We shall lose our time,
And all be turn'd to barnacles, or to apes,

With foreheads villanous low, an observation, which seemingly has never been adverted to, though it evidently corresponds, with the science of Phrenology, of the present day, the general principles of which, were well known to the ancients; Shakspere seems likewise to have been aware of these principles, and to have understood, what is now generally admitted, that the capacity of intellect, in different animals, depends upon the particular formation of the brain. The same knowledge is also displayed by our poet, in the play of Hamlet, where the young prince, in speaking of the likeness of his father, uses these words,

The front of Jove himself. (10)

The fifth, and last act, opens with Prospero appearing in his magic robes, saying to his spirit Ariel,

Now does my project gather to a head,
My charms crack not, my spirits obey, and time
Goes upright with his carriage.

Prospero asks Ariel,

How's the day?

who replies,

On the sixth hour, at which time, my lord,
You said our work should cease.

Shakspere had met with much censure from the learned Ben Johnson, and other fastidious critics of his day, in not adhering, in his plays, to the unity of time, in the composition of which, he was guided by no antecedent laws; the model of the Grecian stage was, to him, no beacon, and, forsaking all the established rules of Aristotle, his wild poetic imagination, luxuriated in the regions of nature, unfettered by the learning, either of ancient or modern times,

Existence saw him, spurn her bounded reign,
And panting time, toil'd, after him in vain.

We have however, in the play of the Tempest, the most strict observance, with regard to these unities, and our author, not only here, but in other parts of the piece, particularly alludes to this,-shewing, as a commentator, very justly observes, “ that Shakspere, notwithstanding the satire of his contemporaries, could write a play, within all the strictest laws of regularity, the fable scarcely taking up, a greater number of hours, than are employed in the representation.”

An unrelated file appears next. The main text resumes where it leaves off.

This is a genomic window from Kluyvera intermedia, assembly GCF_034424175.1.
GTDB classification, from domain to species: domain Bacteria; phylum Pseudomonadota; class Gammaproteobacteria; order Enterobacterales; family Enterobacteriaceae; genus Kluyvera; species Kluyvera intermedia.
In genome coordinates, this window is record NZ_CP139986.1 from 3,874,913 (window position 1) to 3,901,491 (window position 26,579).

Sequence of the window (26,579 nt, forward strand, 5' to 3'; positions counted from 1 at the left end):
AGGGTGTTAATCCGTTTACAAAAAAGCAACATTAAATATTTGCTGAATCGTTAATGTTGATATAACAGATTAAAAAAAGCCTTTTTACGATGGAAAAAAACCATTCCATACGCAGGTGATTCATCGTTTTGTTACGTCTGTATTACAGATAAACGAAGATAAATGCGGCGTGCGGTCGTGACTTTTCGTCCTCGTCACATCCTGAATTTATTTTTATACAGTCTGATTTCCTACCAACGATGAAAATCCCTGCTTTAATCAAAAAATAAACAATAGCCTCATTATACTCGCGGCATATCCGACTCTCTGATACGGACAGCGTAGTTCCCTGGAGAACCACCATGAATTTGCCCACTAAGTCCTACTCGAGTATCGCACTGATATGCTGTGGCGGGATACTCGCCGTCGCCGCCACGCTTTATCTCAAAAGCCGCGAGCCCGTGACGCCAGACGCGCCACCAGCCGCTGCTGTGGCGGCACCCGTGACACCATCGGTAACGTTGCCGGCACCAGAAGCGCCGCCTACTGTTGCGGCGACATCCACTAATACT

Prospero, hearing from Ariel, that the king, and his followers, are still prisoners,

In the lime-grove
Which weather fends his cell,

gives orders, to relieve them; but, not before, he exhibits some fine touches of feeling, for their afflictions, displaying every noble and generous sentiment, though, by their grievous wrongs, he had been deeply injured.

The feelings of humanity are here so affectingly touched and the nobleness of remission upon repentance so finely depicted, that I cannot refrain giving, in full, the sentiments of Prospero, conveying to us a beautiful proof, how far the mind of Shakspere, rising by degrees to the summit of all human virtue, exceeds, in moral feeling, any thing which is to be found in ancient or modern times.

Ariel

says to Prospero,

The king,
His brother, and yours, abide all three distracted
And the remainder mourning over them